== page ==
As I float from dog down the board, cobra and back to dog, I also try to find an answer to that. Do I really still want to live in the city? Shouldn’t I apply for a job with meaning and does my partnership actually still feel right? Of course, I’m starting to think about how things could go on, how my life would look like 50’s or 66’s. I also know that staying at a yoga retreat will not give me any concrete answers to these questions.
Let go, focus, massage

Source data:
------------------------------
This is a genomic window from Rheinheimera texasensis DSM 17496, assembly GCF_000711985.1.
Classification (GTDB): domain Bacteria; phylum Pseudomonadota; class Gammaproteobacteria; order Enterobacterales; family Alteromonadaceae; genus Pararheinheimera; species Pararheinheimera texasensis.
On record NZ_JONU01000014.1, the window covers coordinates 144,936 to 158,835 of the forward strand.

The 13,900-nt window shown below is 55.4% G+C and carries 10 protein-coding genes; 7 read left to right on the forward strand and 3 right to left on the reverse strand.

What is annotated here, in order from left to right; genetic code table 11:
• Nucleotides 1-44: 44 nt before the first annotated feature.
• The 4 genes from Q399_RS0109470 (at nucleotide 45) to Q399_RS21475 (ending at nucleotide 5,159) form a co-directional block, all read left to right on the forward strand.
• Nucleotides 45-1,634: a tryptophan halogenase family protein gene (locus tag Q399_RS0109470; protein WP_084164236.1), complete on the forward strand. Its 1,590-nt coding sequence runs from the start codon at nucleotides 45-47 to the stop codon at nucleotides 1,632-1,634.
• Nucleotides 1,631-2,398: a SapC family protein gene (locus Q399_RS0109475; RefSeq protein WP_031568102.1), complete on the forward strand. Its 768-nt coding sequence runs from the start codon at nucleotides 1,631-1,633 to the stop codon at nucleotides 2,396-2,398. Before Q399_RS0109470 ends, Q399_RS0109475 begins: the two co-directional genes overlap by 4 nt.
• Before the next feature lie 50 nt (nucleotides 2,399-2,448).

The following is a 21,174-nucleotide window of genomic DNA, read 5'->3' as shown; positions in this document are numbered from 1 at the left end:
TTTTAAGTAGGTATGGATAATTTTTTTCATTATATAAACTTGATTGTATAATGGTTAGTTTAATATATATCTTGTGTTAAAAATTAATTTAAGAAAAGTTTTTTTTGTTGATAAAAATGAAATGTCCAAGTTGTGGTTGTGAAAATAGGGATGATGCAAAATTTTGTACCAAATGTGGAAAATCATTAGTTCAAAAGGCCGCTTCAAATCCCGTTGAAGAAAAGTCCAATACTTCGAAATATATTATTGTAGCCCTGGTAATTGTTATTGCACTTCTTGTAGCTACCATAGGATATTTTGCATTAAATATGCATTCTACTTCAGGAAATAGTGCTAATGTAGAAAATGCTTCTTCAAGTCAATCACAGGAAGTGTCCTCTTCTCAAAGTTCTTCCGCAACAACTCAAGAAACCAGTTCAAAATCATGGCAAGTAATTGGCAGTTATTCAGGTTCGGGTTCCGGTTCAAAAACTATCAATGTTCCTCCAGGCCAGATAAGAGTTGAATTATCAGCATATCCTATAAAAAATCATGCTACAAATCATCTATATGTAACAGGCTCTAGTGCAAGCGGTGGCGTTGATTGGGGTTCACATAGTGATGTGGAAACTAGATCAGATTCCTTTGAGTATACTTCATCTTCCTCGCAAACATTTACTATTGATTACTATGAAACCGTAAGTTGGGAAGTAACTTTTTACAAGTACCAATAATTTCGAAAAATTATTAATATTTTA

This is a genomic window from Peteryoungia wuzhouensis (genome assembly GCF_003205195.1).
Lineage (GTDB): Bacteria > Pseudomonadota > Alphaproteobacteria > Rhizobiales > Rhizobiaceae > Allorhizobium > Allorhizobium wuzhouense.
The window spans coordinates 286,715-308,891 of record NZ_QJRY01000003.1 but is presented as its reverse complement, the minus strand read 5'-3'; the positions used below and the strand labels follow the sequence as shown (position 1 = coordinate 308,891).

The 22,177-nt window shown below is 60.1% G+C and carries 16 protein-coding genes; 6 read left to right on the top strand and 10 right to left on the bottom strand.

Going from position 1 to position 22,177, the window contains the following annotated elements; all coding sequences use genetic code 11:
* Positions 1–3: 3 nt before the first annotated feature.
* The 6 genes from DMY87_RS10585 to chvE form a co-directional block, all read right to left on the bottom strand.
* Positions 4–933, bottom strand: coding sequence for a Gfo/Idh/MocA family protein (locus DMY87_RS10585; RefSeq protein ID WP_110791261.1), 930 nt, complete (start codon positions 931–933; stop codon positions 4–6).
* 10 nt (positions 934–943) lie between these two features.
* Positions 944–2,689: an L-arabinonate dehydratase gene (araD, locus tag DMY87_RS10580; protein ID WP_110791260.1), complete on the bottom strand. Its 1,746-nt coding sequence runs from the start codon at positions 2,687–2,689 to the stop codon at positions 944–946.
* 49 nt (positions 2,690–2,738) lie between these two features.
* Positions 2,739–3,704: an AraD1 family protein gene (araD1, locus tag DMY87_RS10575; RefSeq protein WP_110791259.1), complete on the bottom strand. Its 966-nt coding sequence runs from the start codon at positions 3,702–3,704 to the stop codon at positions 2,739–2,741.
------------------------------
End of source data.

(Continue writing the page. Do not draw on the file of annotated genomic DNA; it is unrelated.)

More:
But no matter what type of yoga is practiced here during the six-day stay at Formentera, each one has a positive impact on body and soul. The muscles are strengthened, painful tensions are relieved, the breathing exercises must provide relaxation and allow the body and mind to regenerate and focus better again. It is reported here that there have already been participants who have been childless for a long time and who have barely returned from the yoga workshop, have become pregnant. Many manage to regain access to themselves and accept everything as it is. And if something is not right, then yoga practice should help you find adjusting screws that lead you out of the wrong path back on the right path or help you let go.